“The best way to get a bad law repealed is to enforce it strictly,” said Abraham Lincoln. It’s ironic that Barack Obama has claimed to pattern himself after Lincoln, because his modus operandi is just the opposite: perpetuate a bad law by enforcing it loosely.
Or in a targeted fashion that suits political necessities.
With millions losing health coverage that Obama, Hillary Clinton, and the Gang promised they could keep, and with the ObamaCare rollout a washout, the president’s answer to his bad law is quintessential Obama. Don’t end it. Don’t mend it.
His latest expedient: Give insurance companies the option to let people keep health plans that the government claims are “substandard” for another year. Note that Obama doesn’t want to do this legislatively. Rather, in a move that even screaming socialist Howard Dean suggests is unconstitutional, the king will grant you a stay of execution. Of course, this only delays the inevitable.
But Obama has done this before. He proceeds with the confidence of a man who says, “My law is so darn good that it doesn’t work when actually enforced.” Thus did the president early on offer more than 1000 ObamaCare waivers to various entities.
Have clout? Waiver.
Can grease palms? Waiver.
Little guy with bupkis? Don’t ever waver.
That is, until throwing the commoners a few crumbs accomplishes something. What would that be? Consider that a one-year waiver would delay the inevitable until just after the 2014 mid-term elections.
Obama has done this before, too. While ObamaCare was passed in 2010, its implementation was delayed a few years until — also coincidentally, I’m sure — Obama had safely won re-election.
This brings us to a little thought exercise. If 2012 had seen ObamaCare’s rollout, how badly would the president have been rolled over? Forget about Mitt Romney — Obama would have lost to Clint Eastwood’s chair.
The truth is that Obama’s one-year-stay offer is a cynical ploy. The president couldn’t care less about the people who’ve lost insurance; he knows well that he needs them and others to pay higher premiums so that their wealth can be redistributed throughout the system. Obama’s law is Dr. Kevorkian-writ-large and needs, as he would put it, “fundamental” change to have hope, yet he won’t even tweak it. But he will tweak the enforcement of it — especially when an election is nigh.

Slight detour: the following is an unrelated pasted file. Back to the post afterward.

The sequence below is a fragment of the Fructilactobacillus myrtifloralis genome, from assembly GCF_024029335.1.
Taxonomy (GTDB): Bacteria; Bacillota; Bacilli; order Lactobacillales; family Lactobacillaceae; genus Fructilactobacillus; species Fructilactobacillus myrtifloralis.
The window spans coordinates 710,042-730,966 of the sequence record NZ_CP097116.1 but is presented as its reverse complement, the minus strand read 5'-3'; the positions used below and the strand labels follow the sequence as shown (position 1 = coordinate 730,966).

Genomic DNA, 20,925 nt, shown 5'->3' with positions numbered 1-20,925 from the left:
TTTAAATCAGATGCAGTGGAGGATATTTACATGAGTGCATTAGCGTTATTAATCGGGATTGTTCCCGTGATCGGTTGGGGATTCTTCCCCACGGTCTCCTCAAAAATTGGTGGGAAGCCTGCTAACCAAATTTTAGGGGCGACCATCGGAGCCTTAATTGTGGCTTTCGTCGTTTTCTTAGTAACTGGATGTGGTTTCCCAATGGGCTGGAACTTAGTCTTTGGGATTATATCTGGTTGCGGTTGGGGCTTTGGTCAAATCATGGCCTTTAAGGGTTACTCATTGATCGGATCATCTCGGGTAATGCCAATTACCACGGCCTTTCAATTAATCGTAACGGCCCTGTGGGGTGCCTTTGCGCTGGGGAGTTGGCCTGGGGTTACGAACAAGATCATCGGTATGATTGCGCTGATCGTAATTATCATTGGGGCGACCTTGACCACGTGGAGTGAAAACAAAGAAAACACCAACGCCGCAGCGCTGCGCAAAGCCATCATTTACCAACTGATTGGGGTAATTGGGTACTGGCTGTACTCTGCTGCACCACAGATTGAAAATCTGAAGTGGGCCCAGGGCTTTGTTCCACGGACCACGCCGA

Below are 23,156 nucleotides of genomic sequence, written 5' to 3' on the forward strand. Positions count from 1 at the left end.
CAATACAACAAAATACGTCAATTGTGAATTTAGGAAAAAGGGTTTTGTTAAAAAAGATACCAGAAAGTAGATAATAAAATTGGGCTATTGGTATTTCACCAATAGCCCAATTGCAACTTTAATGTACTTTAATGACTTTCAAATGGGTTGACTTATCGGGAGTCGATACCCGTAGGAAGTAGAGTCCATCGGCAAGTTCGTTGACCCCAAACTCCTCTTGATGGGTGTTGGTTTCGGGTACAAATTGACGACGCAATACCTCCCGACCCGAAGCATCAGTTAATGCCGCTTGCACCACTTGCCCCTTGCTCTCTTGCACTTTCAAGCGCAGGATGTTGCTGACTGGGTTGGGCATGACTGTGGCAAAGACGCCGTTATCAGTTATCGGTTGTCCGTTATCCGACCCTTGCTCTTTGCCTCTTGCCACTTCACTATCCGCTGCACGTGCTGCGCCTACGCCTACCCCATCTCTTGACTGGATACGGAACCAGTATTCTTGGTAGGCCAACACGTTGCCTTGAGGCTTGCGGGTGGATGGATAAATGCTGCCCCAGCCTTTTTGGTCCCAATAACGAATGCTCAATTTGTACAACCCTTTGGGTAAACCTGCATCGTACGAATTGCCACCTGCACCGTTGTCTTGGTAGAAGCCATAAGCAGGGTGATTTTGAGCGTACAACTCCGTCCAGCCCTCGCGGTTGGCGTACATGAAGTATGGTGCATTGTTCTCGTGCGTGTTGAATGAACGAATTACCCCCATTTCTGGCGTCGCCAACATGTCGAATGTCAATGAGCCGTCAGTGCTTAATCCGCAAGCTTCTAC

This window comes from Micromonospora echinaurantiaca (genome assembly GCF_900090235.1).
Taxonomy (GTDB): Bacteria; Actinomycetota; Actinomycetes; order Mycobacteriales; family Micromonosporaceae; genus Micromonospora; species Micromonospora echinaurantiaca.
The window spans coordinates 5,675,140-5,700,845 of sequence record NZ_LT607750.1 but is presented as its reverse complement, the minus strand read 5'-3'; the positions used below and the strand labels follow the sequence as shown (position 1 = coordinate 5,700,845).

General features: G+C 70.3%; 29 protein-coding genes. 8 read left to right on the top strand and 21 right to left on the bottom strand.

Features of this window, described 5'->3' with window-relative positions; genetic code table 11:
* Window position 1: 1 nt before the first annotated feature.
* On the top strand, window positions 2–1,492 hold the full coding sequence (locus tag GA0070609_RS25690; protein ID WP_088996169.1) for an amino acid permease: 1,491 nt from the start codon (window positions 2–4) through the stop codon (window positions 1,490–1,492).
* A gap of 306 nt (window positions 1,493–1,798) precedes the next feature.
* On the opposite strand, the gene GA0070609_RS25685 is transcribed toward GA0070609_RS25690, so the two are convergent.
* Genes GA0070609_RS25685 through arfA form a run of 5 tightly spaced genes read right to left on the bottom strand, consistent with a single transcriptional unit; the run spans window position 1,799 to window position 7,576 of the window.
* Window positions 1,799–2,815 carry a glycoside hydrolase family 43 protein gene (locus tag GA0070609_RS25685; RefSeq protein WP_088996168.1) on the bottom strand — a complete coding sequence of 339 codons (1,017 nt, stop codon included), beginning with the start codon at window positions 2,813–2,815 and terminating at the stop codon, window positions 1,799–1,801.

Perhaps Obama is smart enough to understand that where revolutionary change boils violently, evolutionary change is a slow simmer. The people are that proverbial frog in a frying pan full of water: full implementation of Dr. Kevorkian-writ-large is a high flame that might provoke a jump for the safety of repeal. Gradual implementation, however — with malleable law enforcement — is an incremental burner increase that can allow the people to become inured to the new healthcare normal. That’s the idea, anyway.
Moreover, will “permitting” insurance companies to maintain the old plans for a year do even a year’s worth of good? I’d think that since they now have to cover people with pre-existing conditions (which is like having to offer fire “insurance” to a guy whose house is already burning down), they’ll have to recoup the money that costs by raising premiums on the low-risk pool.
But the one-year stay does do some good — for Obama. After all, the president can now say when insurance providers cancel people’s policies, “Hey, these companies had the option to let you keep your plan, but while you’re needy they’re greedy.” All these policies would have to be canceled a year from now, but it suits Obama to have the insurance companies do as much of his dirty work as possible “voluntarily” in the interim.
If a law is worth making, it’s worth enforcing; and if it’s not worth enforcing, it’s not worth making. So my solution here is Lincoln’s:
Enforce Dr. Kevorkian-writ-large strictly.
To the letter.
No, this isn’t a cynical ploy to give the GOP a perhaps unassailable 2014 election advantage at the expense of the common man. The fact is that unless the ObamaCare dragon is slain, its fiery breath will consume all the current low-cost plans one way or another, sooner or later. And all delaying the inevitable does is give Obama the chance to slow-boil that frog.
And, really, why should there be any argument? Contrary to Nancy Pelosi’s wisdom, you don’t find out what’s in a law by passing it. You find out by implementing it. Let the voters find out, now — with a full dosage. Then they can decide at election time if the Republicans should get the Dr. Kevorkian treatment — or if Dr. Kevorkian-writ-large itself should.